2. Transactions

A transaction is exchanged on the network as a request from the client, some action by the server, and a response from the server. The SDP preferably includes three transactions described below:

Login

SendMessage

QueryMessage

2.1 Login

The Login transaction establishes the identity of the CAD client 20 or 20′ for purposes of reconnection. Should a TCP/IP connection be terminated, the SPARKGAP™ sever 12′ will queue events awaiting a reconnection.

2.1.1 Request

The request PDU contains the following attributes:

User (string, mandatory): This value contains the name or identity of the CAD system client 20 or 20′, which preferably must match an entry in a SPARKGAP™ CAD account database in the database 18.

Password (string, optional): This value contains the access password for the CAD system client 20 or 20′. If the CAD account is set up without a password, then this attribute is not required.

Version (integer, mandatory): This value specifies the protocol version that the CAD system client 20 or 20′ is requesting for this session. The version is conveyed as the major number multiplied by 100 and added to the minor number. For illustrative purposes, this attribute value is 100.

2.1.2 Response

The response PDU contains the following attributes:

ResultCode (integer, mandatory): This value contains the result code of the transaction.

ResultText (string, optional): This value contains a human readable message string describing the result of the transaction.

Version (integer, mandatory): This value specifies the protocol version that the SPARKGAP™ sever 12′ is supporting for this session. The version is conveyed as the major number multiplied by 100 and added to the minor number. For illustrative purposes, this attribute value is 100.

System (string, optional): This value contains an identifying description of the SPARKGAP™-based system 10′.

2.1.3 Example

This example illustrates a CAD system client 20 or 20′ logging into a SPARKGAP™ server 12′ as user “ECD911,” requesting version 1.0 of the protocol. The SPARKGAP™ server 12′ grants the login and acknowledges version 1.0 support.

CAD to SPARKGAP ™ SPARKGAP ™ to CAD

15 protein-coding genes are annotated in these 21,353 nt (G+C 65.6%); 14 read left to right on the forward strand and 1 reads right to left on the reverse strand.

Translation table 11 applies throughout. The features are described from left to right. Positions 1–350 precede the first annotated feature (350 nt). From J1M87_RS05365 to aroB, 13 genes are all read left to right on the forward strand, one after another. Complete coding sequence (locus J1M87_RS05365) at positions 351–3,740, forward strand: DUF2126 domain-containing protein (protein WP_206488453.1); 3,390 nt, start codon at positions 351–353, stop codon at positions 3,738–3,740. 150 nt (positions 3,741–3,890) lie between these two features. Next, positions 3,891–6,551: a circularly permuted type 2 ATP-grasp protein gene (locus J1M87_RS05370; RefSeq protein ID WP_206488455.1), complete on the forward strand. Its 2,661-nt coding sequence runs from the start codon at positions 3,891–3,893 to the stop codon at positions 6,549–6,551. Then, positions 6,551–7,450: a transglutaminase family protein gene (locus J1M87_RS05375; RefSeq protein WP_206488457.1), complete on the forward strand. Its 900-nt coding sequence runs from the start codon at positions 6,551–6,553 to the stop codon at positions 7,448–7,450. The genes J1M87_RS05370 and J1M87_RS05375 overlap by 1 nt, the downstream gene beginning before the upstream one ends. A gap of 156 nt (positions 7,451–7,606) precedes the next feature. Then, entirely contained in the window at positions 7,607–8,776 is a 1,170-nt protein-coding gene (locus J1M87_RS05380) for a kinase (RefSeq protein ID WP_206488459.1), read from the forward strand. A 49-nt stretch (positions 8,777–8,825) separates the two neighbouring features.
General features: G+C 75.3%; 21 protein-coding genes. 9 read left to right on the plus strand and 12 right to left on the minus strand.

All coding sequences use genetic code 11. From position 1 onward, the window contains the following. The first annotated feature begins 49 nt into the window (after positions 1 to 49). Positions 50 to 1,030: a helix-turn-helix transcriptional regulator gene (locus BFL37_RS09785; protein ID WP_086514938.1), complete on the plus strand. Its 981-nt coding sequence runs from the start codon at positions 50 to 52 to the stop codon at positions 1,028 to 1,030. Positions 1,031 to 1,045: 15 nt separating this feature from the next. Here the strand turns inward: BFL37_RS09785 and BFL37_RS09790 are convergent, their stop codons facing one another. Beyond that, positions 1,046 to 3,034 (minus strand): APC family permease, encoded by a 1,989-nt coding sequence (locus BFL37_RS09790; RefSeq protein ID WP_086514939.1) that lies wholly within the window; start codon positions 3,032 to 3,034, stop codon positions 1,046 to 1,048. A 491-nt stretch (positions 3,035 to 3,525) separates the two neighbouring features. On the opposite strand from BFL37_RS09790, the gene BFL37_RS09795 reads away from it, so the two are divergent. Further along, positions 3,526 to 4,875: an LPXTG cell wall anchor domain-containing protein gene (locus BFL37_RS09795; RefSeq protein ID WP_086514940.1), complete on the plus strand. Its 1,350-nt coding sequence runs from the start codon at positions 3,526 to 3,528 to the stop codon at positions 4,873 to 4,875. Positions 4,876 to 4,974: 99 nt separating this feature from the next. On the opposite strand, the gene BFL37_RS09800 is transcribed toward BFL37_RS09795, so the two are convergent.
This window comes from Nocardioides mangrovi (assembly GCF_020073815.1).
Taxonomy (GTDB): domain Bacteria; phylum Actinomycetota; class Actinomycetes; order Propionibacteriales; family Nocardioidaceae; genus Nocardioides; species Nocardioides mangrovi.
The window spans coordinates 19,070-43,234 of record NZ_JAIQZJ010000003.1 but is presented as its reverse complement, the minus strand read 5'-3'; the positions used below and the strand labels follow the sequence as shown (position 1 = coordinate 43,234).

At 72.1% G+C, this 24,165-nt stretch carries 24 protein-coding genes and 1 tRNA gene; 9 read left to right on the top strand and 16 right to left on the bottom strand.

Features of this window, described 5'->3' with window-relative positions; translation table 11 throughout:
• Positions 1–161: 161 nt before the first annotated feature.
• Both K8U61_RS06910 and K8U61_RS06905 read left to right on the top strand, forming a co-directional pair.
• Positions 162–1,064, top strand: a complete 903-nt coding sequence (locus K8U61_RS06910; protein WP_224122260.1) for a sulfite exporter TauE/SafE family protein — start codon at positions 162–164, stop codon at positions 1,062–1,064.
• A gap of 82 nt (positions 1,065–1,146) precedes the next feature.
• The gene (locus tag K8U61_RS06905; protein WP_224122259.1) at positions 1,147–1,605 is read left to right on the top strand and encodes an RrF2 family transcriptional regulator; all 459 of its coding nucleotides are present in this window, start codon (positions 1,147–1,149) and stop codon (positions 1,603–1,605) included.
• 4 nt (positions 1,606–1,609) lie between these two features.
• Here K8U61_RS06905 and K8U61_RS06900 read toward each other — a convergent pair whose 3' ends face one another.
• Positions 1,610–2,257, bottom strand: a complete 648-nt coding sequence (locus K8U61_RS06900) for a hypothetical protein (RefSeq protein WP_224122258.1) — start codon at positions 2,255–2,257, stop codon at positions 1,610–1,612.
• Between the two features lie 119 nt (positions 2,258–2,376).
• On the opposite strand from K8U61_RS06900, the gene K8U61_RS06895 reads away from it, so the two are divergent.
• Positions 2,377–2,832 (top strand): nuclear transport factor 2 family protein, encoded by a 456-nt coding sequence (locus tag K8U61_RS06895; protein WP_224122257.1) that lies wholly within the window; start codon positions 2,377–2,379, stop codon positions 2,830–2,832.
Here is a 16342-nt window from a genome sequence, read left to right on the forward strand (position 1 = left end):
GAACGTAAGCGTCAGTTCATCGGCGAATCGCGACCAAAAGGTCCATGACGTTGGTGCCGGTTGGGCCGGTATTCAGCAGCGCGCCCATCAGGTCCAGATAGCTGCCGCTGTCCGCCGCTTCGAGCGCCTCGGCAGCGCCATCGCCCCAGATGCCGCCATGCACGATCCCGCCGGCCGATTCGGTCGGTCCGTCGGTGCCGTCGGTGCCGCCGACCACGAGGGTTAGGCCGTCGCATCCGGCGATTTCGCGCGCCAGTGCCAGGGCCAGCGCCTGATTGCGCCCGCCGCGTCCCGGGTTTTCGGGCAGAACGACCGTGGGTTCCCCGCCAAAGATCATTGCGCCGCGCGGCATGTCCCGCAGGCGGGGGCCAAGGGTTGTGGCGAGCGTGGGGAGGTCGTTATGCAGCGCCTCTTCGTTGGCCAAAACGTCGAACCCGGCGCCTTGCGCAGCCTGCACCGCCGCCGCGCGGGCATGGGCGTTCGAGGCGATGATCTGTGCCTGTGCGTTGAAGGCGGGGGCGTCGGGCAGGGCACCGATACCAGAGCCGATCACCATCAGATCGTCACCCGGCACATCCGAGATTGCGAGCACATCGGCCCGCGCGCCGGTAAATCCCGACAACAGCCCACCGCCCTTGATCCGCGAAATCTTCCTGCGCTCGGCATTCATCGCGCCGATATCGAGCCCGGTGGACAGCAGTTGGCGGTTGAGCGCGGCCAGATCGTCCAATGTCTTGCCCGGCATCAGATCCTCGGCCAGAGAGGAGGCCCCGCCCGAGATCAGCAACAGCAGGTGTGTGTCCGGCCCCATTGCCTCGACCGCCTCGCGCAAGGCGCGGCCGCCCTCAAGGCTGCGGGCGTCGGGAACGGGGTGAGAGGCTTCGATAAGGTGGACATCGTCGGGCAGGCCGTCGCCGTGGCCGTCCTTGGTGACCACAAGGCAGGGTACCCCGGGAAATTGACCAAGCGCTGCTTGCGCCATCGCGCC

request 5066 login
{
User=”ECD911”;
Password=”GHTy778”;
Version=100;
}
Response 5066
{
ResultCode=0;
Version=100;
ResultText=”Connection
Complete”;
System=”Sparkgap ESN 04000022”;
}

2.2 SendMessage

The SendMessage transaction queues a message for delivery for one or more pager recipients 16. The transaction only queues the message for processing. As the message is processed and responses are received, a sequence of events will convey the results back to the CAD system 10′.

2.2.1 Request

The request PDU contains the following attributes

MessageID (string, mandatory): This value uniquely identifies the message from the client (CAD) 20 or 20′ perspective. An identical MessageID attribute will be included in all subsequent events related to this message.

CadEventID (string, optional): This value uniquely identifies the precipitating CAD event. If present, an identical CadEventID attribute will be included in all subsequent events related to this message.

DestinationID (string, mandatory): This value specifies the target audience for the message. The DestinationID corresponds to the name of a group of pagers or an individual pager in the SPARKGAP™ database. The PDU may contain multiple DestinationID attributes, in which case the message will be directed to an aggregated group representing the net total of all recipients.

GroupDetail (integer, optional): This value conveys the client's desire to receive detailed information about group recipients in the transaction response. If this field is present and set to a non-zero value, then the response will include a PagerID and PagerName attribute for each constituent number of the group. If the GroupDetail attribute is not present or set to zero, then this information will not be included in the response.

Display (string, mandatory): This value contains the actual display message to be read by message recipients. Multiple Display attributes are arranged in the order they appear into a single unbroken message.

AlertResponse (integer, mandatory): If present and set to a non-zero value, this value instructs the SPARKGAP™ server 12′ to notify the CAD client 20′ as pagers 16 receive the message and alert their users.

ReadResponse (integer, optional): If present and set to a non-zero value, this value instructs the SPARKGAP™ server 12′ to notify the CAD client 20′ as users display the message on their pager.